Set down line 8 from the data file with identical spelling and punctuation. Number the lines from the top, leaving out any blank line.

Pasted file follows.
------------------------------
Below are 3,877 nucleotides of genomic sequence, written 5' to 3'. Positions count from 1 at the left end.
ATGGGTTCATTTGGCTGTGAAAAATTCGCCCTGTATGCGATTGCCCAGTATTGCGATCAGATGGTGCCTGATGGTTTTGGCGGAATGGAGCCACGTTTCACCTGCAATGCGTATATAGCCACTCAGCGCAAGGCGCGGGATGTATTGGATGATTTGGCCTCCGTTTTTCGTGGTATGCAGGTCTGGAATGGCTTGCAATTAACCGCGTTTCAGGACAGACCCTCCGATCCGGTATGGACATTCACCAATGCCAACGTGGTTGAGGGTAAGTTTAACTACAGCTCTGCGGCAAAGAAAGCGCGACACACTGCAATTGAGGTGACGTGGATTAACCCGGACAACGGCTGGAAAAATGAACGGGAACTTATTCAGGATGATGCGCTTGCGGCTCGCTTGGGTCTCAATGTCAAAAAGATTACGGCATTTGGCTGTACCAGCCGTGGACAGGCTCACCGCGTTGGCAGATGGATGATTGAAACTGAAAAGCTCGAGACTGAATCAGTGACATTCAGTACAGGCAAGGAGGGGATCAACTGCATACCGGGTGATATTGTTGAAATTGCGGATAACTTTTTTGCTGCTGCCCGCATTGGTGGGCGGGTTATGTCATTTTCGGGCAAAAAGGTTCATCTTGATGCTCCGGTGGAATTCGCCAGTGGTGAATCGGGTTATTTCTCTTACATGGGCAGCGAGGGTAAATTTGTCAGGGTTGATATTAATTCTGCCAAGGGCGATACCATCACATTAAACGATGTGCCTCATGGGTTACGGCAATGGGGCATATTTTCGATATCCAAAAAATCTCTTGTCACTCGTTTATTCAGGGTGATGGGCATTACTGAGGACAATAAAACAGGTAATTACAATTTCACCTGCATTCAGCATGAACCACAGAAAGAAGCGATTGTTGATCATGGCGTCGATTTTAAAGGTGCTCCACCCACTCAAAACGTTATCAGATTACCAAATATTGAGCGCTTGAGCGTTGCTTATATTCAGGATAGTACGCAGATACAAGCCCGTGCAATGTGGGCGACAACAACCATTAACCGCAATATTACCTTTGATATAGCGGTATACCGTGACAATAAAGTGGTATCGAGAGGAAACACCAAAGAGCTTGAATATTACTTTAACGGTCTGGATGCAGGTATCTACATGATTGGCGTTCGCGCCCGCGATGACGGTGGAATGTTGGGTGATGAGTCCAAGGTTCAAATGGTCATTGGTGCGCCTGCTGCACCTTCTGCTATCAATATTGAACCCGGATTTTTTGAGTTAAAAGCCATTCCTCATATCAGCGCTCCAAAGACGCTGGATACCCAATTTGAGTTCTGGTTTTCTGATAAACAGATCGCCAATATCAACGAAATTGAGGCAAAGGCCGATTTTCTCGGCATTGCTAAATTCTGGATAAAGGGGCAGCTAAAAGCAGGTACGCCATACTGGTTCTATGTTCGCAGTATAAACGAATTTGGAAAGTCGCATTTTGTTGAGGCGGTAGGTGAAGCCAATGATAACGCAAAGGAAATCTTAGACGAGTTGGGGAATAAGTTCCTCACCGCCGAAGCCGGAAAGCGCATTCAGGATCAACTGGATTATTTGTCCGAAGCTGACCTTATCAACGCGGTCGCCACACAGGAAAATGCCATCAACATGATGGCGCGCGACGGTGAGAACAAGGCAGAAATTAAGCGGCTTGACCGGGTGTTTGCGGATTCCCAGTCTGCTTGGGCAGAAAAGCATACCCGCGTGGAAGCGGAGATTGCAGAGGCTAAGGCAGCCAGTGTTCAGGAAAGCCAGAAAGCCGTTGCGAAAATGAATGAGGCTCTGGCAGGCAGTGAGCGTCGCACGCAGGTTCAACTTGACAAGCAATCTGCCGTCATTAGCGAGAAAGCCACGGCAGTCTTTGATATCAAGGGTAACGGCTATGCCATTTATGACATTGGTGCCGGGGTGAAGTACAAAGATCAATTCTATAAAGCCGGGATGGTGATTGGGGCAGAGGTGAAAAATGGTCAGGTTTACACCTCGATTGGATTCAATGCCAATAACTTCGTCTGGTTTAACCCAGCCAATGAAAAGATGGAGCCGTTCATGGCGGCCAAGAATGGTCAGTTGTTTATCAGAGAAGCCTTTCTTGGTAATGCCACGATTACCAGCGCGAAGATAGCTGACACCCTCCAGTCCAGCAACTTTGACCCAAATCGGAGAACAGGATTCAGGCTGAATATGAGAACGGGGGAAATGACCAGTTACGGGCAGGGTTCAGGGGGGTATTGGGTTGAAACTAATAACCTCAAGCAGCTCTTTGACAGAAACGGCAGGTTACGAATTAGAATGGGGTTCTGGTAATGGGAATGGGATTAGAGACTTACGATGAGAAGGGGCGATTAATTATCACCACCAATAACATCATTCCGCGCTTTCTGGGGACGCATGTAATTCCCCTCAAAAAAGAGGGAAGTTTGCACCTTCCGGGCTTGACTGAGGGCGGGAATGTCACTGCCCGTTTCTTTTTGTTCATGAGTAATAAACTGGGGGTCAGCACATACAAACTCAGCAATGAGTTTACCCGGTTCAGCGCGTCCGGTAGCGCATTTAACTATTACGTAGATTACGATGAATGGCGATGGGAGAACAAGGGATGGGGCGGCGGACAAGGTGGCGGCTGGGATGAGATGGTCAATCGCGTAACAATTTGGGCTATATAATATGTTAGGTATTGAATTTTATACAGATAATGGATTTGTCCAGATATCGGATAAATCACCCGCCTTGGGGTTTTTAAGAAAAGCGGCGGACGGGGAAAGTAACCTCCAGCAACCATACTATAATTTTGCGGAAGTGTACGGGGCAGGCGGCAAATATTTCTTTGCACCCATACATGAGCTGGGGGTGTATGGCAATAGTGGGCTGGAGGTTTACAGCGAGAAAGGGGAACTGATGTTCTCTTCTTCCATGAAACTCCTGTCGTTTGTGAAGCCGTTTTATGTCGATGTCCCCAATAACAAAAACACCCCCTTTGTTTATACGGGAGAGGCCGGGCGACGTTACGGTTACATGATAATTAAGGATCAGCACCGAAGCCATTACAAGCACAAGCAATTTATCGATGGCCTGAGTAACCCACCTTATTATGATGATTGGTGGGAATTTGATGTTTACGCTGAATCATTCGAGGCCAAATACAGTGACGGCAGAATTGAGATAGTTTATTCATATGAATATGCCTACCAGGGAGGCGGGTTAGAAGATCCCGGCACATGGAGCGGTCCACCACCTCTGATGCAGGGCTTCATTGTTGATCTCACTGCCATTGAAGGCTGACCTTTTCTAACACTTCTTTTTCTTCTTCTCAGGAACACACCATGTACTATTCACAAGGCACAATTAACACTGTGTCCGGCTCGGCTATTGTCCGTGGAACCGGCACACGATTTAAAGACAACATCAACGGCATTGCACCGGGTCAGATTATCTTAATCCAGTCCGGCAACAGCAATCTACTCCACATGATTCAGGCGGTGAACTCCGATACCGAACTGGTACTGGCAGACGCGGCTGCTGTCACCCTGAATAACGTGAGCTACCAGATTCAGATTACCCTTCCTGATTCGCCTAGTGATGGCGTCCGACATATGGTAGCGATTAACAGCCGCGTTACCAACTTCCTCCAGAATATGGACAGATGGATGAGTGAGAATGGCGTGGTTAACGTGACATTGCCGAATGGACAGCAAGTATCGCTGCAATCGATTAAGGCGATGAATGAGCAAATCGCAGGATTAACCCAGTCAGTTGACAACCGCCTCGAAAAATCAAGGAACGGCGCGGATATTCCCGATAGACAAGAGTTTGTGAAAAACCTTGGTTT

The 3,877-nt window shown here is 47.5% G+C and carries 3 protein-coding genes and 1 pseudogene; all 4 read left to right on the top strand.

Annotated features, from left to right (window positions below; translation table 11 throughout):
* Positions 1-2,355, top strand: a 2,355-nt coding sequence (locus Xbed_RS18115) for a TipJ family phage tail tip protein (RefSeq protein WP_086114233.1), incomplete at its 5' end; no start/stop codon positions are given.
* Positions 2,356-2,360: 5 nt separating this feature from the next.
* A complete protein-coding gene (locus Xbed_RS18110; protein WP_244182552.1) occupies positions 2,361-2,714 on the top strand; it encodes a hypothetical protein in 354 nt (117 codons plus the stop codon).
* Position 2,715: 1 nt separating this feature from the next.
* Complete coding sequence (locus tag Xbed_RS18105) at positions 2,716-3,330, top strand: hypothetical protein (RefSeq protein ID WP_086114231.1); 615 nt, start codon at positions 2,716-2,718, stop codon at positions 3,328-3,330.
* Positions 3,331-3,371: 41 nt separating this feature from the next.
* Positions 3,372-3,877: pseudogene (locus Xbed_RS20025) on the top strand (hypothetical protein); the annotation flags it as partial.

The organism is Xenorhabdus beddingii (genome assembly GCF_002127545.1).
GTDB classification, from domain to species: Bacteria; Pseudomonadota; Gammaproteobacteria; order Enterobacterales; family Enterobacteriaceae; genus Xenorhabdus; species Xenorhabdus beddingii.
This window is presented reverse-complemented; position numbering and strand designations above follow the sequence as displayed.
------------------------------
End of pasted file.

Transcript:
* Position 2,715: 1 nt separating this feature from the next.